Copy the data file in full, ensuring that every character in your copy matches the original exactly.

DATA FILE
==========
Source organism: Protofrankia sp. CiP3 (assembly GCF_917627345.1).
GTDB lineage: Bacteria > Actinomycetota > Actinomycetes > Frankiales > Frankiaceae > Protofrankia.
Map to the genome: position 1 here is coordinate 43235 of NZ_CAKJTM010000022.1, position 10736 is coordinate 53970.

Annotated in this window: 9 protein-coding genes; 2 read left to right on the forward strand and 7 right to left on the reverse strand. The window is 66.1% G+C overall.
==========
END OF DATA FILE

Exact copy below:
Source organism: Protofrankia sp. CiP3 (assembly GCF_917627345.1).
GTDB lineage: Bacteria > Actinomycetota > Actinomycetes > Frankiales > Frankiaceae > Protofrankia.
Map to the genome: position 1 here is coordinate 43235 of NZ_CAKJTM010000022.1, position 10736 is coordinate 53970.

Annotated in this window: 9 protein-coding genes; 2 read left to right on the forward strand and 7 right to left on the reverse strand. The window is 66.1% G+C overall.